Thurman's third and final novel, The Interne, was a collaboration with Abraham L. Furman, a white man Thurman met while working at Macaulay's Publishing Company. The novel portrays medical life at an urban hospital as seen through the eyes of a young white doctor, Carl Armstrong. In his first three months at the hospital, Armstrong's ideals are shattered, during which time he witnesses staff members' corrupt behavior and comes in contact with bureaucratic red tape. Armstrong himself participates in the vice but soon realizes his own loss of ethics and saves himself by taking up doctoring in the country. Critics could not agree whether Thurman's accounts of medical wrongdoing were based on fact; many claimed that the novel had no semblance of reality while others stressed that incidents were actual, if unusual.
In 1934 Thurman returned to the West Coast to write screenplays. While in California he continued to lead a decadent lifestyle, drank excessively, and wrote two screenplays for Bryan Foy Productions,"Tomorrow's Children," released in 1934, and "High School Girl," released the following year. "Tomorrow's Children" was a production about the Masons, a poor white family supported by the seventeen-year-old daughter. She takes care of her younger brothers and sisters, who are either mentally or physically impaired, her drunken father, and her constantly pregnant mother. Two social workers, sent by a compassionate doctor, declare that if they wish to receive welfare money, the mother, father, and daughter must be sterilized. "Tomorrow's Children" was based on circumstances rarely explored in Hollywood at that time, and was considered groundbreaking because it used the medical term "vasectomy" to explain the procedure of male sterilization. Because of its revolutionary subject matter, "Tomorrow's Children" was banned in New York when it was released.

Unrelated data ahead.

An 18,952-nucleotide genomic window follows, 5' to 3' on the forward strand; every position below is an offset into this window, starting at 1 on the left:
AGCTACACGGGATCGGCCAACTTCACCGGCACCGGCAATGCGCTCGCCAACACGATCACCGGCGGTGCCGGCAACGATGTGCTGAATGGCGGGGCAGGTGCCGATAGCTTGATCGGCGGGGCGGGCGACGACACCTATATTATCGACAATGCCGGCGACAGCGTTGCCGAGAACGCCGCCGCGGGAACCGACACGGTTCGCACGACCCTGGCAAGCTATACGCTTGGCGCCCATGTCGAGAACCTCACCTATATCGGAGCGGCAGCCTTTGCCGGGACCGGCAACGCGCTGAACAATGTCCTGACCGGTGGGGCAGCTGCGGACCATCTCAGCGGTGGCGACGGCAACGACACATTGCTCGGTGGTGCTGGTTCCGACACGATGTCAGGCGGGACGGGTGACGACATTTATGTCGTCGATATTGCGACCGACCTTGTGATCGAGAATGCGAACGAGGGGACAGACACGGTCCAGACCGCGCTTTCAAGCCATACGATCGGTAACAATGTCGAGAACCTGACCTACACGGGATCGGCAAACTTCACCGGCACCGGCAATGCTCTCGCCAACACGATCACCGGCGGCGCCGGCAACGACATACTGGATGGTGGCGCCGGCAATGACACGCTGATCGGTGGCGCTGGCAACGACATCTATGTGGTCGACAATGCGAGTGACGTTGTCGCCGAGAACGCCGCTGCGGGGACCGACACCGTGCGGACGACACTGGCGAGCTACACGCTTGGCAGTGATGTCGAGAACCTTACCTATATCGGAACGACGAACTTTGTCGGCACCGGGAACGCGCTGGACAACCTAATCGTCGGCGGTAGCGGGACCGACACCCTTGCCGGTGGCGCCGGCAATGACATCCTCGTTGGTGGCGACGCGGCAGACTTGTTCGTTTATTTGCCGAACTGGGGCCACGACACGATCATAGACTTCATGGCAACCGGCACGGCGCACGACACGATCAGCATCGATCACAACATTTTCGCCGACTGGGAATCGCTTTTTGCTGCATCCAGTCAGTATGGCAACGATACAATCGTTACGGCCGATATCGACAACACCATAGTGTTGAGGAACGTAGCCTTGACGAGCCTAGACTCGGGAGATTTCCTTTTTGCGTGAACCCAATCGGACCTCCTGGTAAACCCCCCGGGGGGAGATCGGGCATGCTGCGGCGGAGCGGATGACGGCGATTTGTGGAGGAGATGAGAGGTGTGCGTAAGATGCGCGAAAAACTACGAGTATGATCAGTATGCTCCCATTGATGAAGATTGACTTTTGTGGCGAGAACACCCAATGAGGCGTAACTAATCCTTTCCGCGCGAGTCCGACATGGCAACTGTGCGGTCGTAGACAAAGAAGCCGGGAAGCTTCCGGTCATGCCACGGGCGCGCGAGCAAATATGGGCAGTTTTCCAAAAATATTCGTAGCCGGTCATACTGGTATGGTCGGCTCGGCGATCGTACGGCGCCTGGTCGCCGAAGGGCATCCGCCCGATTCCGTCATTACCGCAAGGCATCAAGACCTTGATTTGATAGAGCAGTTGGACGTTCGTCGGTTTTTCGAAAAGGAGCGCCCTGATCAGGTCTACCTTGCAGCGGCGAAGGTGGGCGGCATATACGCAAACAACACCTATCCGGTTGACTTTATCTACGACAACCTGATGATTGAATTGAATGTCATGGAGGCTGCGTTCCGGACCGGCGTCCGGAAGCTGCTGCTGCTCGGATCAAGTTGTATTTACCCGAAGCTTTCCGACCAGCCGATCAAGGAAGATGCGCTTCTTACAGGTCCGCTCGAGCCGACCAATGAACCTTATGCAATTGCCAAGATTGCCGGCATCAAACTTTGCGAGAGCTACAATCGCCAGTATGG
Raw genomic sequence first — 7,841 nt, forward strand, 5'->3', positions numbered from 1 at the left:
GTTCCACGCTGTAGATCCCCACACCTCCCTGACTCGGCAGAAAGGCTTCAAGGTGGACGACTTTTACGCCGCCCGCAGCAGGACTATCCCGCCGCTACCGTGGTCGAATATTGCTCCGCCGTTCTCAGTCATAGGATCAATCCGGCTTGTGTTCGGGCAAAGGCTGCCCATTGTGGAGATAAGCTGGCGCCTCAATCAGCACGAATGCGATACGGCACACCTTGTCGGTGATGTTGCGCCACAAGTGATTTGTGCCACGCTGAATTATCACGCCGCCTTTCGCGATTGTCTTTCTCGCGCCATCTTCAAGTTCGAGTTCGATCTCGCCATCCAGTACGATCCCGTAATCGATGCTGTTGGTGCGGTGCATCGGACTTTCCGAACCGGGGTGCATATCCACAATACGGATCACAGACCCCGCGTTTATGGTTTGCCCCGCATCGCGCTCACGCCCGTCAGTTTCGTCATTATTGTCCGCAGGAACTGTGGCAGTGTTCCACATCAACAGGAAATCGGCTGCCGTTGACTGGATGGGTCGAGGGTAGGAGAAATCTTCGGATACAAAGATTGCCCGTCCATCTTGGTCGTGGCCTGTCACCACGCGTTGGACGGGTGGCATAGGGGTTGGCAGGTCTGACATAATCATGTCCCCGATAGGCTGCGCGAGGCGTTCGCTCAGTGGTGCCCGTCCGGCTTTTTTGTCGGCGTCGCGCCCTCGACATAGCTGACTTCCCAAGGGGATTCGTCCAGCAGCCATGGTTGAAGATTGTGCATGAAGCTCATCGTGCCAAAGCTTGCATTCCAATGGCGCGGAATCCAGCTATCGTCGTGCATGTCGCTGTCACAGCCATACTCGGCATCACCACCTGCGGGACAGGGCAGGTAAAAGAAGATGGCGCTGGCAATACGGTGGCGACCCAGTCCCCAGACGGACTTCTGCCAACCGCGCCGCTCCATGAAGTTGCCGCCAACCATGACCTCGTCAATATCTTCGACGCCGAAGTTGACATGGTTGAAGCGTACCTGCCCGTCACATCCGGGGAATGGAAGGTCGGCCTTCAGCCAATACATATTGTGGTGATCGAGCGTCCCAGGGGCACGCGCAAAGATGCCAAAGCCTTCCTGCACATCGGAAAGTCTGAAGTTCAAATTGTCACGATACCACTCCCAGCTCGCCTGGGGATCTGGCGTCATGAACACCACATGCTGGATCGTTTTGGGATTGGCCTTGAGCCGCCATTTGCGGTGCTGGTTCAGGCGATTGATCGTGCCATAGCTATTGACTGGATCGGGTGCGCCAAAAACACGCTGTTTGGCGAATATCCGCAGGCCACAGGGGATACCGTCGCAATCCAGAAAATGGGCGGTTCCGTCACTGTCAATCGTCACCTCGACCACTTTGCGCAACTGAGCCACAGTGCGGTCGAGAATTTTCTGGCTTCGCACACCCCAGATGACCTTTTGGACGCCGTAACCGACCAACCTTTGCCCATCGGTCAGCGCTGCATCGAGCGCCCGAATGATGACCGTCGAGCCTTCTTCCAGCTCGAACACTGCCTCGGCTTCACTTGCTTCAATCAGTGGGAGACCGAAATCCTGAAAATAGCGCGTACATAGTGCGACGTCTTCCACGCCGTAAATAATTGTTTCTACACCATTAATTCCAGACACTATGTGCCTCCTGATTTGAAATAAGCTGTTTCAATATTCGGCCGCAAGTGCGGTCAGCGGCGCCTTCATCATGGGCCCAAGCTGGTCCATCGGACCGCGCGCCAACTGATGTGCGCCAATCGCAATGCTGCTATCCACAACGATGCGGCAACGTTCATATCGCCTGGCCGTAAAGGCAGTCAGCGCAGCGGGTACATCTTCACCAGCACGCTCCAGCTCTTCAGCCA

In ill health, Thurman returned to New York City in May, 1934, and went on one last drinking binge with his Harlem friends. He collapsed in the middle of the reunion party and was taken, ironically, to City Hospital, on Welfare Island, New York, the institution he condemned inThe Interne . After spending half a year in the ward for incurables diagnosed with tuberculosis, he died there on December 22, 1934. His funeral services were held in New York City on Christmas Eve. Information provided under copyright by Gale Research.